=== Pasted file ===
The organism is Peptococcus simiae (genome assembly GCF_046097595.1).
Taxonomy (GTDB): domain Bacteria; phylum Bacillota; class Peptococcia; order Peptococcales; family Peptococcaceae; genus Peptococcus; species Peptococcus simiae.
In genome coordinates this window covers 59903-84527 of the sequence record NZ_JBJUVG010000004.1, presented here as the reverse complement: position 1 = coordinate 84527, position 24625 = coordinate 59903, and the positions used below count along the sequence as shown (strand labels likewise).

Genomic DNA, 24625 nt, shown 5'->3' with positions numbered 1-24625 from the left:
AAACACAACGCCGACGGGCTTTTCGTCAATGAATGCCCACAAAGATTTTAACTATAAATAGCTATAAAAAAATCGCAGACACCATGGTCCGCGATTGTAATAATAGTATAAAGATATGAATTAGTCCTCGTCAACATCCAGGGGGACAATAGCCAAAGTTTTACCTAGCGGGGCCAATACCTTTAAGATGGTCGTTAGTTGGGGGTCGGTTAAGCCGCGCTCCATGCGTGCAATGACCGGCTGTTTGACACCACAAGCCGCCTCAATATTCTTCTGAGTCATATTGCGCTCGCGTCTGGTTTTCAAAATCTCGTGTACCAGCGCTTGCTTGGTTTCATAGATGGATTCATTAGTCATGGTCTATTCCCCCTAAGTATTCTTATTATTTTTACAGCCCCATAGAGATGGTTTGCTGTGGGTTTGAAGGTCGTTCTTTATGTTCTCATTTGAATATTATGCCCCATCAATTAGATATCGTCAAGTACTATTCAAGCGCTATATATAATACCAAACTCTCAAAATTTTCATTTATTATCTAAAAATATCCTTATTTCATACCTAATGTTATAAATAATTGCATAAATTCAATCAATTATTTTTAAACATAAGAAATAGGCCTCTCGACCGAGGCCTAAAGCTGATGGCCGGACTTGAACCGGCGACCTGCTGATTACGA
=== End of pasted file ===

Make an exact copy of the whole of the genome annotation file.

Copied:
The organism is Peptococcus simiae (genome assembly GCF_046097595.1).
Taxonomy (GTDB): domain Bacteria; phylum Bacillota; class Peptococcia; order Peptococcales; family Peptococcaceae; genus Peptococcus; species Peptococcus simiae.
In genome coordinates this window covers 59903-84527 of the sequence record NZ_JBJUVG010000004.1, presented here as the reverse complement: position 1 = coordinate 84527, position 24625 = coordinate 59903, and the positions used below count along the sequence as shown (strand labels likewise).

Genomic DNA, 24625 nt, shown 5'->3' with positions numbered 1-24625 from the left:
AAACACAACGCCGACGGGCTTTTCGTCAATGAATGCCCACAAAGATTTTAACTATAAATAGCTATAAAAAAATCGCAGACACCATGGTCCGCGATTGTAATAATAGTATAAAGATATGAATTAGTCCTCGTCAACATCCAGGGGGACAATAGCCAAAGTTTTACCTAGCGGGGCCAATACCTTTAAGATGGTCGTTAGTTGGGGGTCGGTTAAGCCGCGCTCCATGCGTGCAATGACCGGCTGTTTGACACCACAAGCCGCCTCAATATTCTTCTGAGTCATATTGCGCTCGCGTCTGGTTTTCAAAATCTCGTGTACCAGCGCTTGCTTGGTTTCATAGATGGATTCATTAGTCATGGTCTATTCCCCCTAAGTATTCTTATTATTTTTACAGCCCCATAGAGATGGTTTGCTGTGGGTTTGAAGGTCGTTCTTTATGTTCTCATTTGAATATTATGCCCCATCAATTAGATATCGTCAAGTACTATTCAAGCGCTATATATAATACCAAACTCTCAAAATTTTCATTTATTATCTAAAAATATCCTTATTTCATACCTAATGTTATAAATAATTGCATAAATTCAATCAATTATTTTTAAACATAAGAAATAGGCCTCTCGACCGAGGCCTAAAGCTGATGGCCGGACTTGAACCGGCGACCTGCTGATTACGA